Kuwait, Saudi Arabia, Bahrain and Qatar on December 15, 2009 announced the creation of a Monetary Council, a step toward establishing a shared currency. The board of the council, which will set a timetable for establishing a joint central bank and choose a currency regime, will meet for the first time on March 30, 2010. Kuwaiti Foreign Minister Sheikh Mohammed Sabah al-Salem al- Sabah said on December 8, 2009 that a single currency may take up to 10 years to establish. The original target was in 2010. Oman and the UAE later announced their withdrawal of the proposed currency until further notice.

[edit] Peninsula Shield Force

Amidst the 2011 Bahraini protests, Gulf Cooperation Council forces from Saudi Arabia and the UAE were sent to Bahrain in March 2011.[11][12][13]

[edit] Secretaries-General

[edit] Member States

There are six member states of the Cooperation Council for the Arab States of the Gulf (CCASG) or Gulf Cooperation Council (GCC).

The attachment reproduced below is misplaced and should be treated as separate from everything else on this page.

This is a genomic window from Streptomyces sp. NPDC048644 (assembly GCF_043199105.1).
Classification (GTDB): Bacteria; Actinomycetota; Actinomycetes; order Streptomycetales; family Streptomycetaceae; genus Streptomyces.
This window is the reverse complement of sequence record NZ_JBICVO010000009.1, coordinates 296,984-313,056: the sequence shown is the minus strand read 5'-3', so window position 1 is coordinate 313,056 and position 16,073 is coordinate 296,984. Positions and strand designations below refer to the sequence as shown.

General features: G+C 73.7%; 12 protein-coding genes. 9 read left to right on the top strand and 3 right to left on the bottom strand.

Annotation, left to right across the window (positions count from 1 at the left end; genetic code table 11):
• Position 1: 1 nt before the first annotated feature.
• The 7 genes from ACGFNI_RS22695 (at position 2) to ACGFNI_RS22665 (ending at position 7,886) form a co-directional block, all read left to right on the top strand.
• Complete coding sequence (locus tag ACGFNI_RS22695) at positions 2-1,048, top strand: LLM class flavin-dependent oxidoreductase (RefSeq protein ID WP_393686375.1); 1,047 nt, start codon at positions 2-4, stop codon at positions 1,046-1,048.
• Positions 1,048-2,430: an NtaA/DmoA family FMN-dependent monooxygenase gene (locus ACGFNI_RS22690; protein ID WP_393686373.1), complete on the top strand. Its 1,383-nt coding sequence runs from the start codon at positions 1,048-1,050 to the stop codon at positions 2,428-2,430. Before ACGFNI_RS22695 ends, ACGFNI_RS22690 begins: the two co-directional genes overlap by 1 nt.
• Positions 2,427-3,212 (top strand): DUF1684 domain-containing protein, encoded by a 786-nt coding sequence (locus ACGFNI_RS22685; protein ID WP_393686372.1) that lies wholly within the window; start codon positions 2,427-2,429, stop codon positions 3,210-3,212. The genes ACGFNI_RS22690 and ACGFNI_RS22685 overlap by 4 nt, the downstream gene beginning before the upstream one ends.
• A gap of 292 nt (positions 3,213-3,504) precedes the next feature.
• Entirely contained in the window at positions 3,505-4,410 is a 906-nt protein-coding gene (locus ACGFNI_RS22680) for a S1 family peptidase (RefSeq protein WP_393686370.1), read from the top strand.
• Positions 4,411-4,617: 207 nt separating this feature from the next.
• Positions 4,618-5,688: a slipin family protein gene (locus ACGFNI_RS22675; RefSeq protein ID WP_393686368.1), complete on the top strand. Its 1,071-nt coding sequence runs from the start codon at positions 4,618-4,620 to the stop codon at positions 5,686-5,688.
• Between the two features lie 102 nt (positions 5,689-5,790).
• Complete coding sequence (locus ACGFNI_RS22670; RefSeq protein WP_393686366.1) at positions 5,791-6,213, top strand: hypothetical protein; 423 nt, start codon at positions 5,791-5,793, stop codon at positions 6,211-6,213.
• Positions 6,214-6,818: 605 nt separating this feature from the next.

Common name
Official name (English) Official name (Arabic)
Bahrain Bahrain Kingdom of Bahrain Mamlakat al-Baḥrayn
Kuwait Kuwait State of Kuwait Dawlat al-Kuwayt
Oman Oman Sultanate of Oman Salṭanat ʻUmān
Qatar Qatar State of Qatar Dawlat Qaṭar
Saudi Arabia Saudi Arabia Kingdom of Saudi Arabia al-Mamlaka al-ʻArabiyya as-Suʻūdiyya
United Arab Emirates United Arab Emirates State of the United Arab Emirates Dawlat al-Imārāt al-‘Arabīyah al-Muttaḥidah

[edit] Macro-economic trend

Year GDP (in millions) GDP Per Capita
(as % of USA)
1980 $250,675 152.00
1985 $183,069 60.19
1990 $207,735 41.28
1995 $261,072 37.10
2000 $375,483 36.26
2005 $664,582 45.19
2010 $1,084,647 56.56

[edit] Related states

Not all of the countries neighbouring the Persian Gulf are members of the council; Iran and Iraq are currently excluded. The associate membership of Iraq in certain GCC-related institutions was discontinued after the invasion of Kuwait.[15]